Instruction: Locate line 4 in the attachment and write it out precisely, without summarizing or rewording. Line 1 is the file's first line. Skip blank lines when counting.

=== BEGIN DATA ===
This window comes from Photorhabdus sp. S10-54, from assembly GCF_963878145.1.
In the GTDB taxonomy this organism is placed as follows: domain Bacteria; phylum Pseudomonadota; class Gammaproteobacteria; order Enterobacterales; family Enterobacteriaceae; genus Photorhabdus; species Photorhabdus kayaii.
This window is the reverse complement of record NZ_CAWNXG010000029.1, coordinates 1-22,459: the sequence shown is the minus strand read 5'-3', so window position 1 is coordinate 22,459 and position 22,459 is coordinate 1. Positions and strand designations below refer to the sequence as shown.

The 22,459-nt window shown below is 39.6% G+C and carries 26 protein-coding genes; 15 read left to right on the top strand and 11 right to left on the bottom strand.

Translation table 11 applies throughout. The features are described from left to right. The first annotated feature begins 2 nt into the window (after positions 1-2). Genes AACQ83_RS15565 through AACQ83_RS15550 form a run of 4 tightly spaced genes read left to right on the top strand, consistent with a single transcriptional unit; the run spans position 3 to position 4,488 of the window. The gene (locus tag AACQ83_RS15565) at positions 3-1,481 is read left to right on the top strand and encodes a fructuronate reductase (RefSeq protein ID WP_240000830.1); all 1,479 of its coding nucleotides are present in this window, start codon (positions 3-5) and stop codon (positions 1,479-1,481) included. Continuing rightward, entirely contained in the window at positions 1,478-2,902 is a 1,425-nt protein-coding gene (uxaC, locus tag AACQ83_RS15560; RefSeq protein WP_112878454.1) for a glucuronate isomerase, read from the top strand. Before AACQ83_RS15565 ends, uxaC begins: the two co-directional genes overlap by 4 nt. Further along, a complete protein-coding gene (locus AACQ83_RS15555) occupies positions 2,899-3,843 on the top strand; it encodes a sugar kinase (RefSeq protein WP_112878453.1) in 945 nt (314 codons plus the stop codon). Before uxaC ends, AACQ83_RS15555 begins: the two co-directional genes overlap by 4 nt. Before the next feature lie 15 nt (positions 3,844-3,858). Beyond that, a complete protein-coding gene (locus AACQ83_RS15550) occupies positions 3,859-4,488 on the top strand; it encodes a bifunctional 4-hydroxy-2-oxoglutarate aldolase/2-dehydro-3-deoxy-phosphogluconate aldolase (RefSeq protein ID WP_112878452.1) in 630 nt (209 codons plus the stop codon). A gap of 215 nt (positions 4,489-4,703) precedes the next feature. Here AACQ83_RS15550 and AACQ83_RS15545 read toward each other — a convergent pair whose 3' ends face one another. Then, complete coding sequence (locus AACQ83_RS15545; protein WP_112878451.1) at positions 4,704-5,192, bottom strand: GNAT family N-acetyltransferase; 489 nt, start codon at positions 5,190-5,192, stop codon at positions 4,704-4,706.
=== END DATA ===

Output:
The 22,459-nt window shown below is 39.6% G+C and carries 26 protein-coding genes; 15 read left to right on the top strand and 11 right to left on the bottom strand.